Mississippi Delta

There’s a big part of rural America that everyone’s ignoring - The Washington Post

There’s another rural America that exists beyond this rural white America. Nearly 10.3 million people, about one-fifth of rural residents, are people of color. Of this population, about 40 percent are African American, 35 percent are nonwhite Hispanic, and the remaining 25 percent are Native American, Asian, Pacific Islander or multiracial. And this rural America is expected to grow in the coming decades, as rural areas see a rapid increase in Latino immigration.

This rural America, much like rural white America, can be found from coast to coast. But these rural Americans tend to live in different places from rural whites: across the Mississippi Delta and the Deep South; throughout the Rio Grande Valley; on reservations and native lands in the Southwest, Great Plains and Northwest.

This rural America has a different history from rural white America: a history of forced migration, enslavement and conquest. This rural America receives even lower pay and fewer protections for its labor than does rural white America. And, as my own research shows, this rural America attends very different schools than rural white America, schools that receive far less funding and other resources.

In fact, the relationship between rural white communities and rural communities of color is much like the relationship between urban white communities and urban communities of color: separate and unequal.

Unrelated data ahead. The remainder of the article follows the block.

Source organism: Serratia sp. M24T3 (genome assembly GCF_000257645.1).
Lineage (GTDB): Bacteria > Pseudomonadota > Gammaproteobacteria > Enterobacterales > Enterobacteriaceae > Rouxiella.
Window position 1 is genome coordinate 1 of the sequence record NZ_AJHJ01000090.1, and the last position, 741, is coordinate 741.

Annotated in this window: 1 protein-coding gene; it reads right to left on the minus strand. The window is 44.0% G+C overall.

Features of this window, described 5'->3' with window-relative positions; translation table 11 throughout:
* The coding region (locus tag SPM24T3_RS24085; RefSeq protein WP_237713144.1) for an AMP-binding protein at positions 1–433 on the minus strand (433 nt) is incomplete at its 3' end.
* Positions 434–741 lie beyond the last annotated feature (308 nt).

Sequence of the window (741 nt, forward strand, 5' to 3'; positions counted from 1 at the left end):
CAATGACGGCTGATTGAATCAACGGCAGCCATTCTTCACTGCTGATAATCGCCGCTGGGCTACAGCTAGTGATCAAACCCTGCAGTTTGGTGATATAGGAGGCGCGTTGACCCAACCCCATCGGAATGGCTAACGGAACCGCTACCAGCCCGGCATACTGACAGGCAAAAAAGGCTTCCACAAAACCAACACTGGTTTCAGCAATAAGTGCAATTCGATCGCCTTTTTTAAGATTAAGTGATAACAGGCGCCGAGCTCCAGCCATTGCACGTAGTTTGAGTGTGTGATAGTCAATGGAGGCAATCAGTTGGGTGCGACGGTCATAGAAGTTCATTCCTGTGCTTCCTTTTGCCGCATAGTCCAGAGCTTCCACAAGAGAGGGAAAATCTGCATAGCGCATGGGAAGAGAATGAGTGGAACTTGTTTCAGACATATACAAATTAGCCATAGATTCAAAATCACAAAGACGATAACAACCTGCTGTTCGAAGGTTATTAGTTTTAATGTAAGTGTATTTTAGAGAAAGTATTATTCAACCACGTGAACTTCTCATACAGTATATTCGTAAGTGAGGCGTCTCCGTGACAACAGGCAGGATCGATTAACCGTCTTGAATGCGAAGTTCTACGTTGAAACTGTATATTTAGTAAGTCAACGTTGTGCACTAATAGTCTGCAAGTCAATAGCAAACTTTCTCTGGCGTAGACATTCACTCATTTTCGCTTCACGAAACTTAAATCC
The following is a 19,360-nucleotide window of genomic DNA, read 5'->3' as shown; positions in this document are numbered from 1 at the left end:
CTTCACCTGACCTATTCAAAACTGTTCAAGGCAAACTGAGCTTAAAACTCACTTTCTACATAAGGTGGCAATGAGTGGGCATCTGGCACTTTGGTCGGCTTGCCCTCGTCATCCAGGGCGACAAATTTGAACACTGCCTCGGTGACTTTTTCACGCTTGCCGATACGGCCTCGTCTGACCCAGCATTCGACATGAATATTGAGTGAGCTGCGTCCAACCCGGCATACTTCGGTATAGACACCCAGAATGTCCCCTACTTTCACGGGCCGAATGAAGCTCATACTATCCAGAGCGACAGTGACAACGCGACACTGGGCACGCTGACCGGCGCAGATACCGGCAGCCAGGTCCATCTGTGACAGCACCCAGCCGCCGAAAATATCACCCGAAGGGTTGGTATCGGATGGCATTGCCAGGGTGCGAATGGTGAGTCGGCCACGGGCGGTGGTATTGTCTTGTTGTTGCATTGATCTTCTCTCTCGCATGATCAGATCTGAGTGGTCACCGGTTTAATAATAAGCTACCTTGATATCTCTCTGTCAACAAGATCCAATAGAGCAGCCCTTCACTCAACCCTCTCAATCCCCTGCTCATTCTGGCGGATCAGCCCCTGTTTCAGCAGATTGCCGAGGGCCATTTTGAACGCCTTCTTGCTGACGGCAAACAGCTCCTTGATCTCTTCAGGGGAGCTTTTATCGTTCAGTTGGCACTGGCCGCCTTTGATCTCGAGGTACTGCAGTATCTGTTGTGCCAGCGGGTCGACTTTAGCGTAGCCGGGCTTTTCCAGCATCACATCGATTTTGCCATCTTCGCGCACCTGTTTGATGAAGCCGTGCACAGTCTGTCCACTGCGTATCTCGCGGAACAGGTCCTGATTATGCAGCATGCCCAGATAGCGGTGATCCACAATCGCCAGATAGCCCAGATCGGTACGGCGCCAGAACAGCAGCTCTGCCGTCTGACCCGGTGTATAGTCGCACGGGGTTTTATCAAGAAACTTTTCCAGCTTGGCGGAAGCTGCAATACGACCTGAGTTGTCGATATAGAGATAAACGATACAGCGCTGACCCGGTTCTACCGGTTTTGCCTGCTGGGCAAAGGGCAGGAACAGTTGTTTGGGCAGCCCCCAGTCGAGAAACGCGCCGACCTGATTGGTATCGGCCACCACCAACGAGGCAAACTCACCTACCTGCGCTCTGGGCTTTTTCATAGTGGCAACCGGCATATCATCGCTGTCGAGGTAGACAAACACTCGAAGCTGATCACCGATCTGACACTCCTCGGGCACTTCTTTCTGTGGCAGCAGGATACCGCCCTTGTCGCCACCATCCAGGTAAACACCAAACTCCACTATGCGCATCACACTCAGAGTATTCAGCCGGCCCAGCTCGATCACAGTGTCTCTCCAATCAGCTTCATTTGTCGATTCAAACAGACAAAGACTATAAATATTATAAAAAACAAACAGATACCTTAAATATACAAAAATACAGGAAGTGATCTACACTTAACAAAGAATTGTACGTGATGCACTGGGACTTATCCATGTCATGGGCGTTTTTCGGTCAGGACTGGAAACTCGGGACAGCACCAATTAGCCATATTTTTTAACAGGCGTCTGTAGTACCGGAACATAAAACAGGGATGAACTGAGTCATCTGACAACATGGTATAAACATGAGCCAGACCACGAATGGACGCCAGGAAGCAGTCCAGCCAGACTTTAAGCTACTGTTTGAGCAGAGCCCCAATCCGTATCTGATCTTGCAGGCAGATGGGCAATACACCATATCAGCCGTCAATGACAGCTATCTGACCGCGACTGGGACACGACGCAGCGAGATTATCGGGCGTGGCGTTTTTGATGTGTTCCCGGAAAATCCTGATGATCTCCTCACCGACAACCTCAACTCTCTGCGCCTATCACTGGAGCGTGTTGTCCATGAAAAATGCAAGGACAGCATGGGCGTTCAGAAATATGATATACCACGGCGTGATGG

Think of the Mississippi Delta. Maybe you imagine cotton fields, sharecroppers and blues music.

It’s been all that. But for more than a century, the Delta has also been a magnet for immigrants. I was intrigued to learn about one immigrant group in particular: the Delta Chinese.

We went there and found family histories that are deeply entwined in the community. 

The Legacy Of The Mississippi Delta Chinese

Photos by Elissa Nadworny

“In the Delta, most of the world seemed sky… The land was perfectly flat and level but it shimmered like the wing of a lighted dragonfly. It seemed strummed, as though it were an instrument and something had touched it.” 
–Eudora Welty, Delta Wedding

The next best thing to experiencing Mississippi first-hand, as we’re doing now, is absorbing it through the state’s legendary writers. I’m having a great time working my way through this stack for this week’s trip.


I met Jamarcus in the heart of the Mississippi Delta. He was just getting ready for his daily run, down an old dirt road, by the trailer where he and his family live. He was a couple of weeks from finishing high school and moving on with his life. 

Jamarcus: Running track changed my life more than anything.

BW: How did that change your life?

Jamarcus: I never knew I could do it and it turns out I’m pretty good at it. I just want to make it out of this small town and it’s looking like track is my way. I have a full ride scholarship to Valley and I joined the National Guard so they’ll pay me when I’m in school. I just want to get up outta here. 

Dockery Plantation was a 10,000-acre (40 km2) cotton plantation and sawmill in Dockery, Mississippi on the Sunflower River between Ruleville and Cleveland, Mississippi. It is widely regarded as the place where Delta blues music was born. Blues musicians residents at Dockery included Charlie Patton, Robert Johnson and Howlin’ Wolf. 

Photo by Brecht Machiels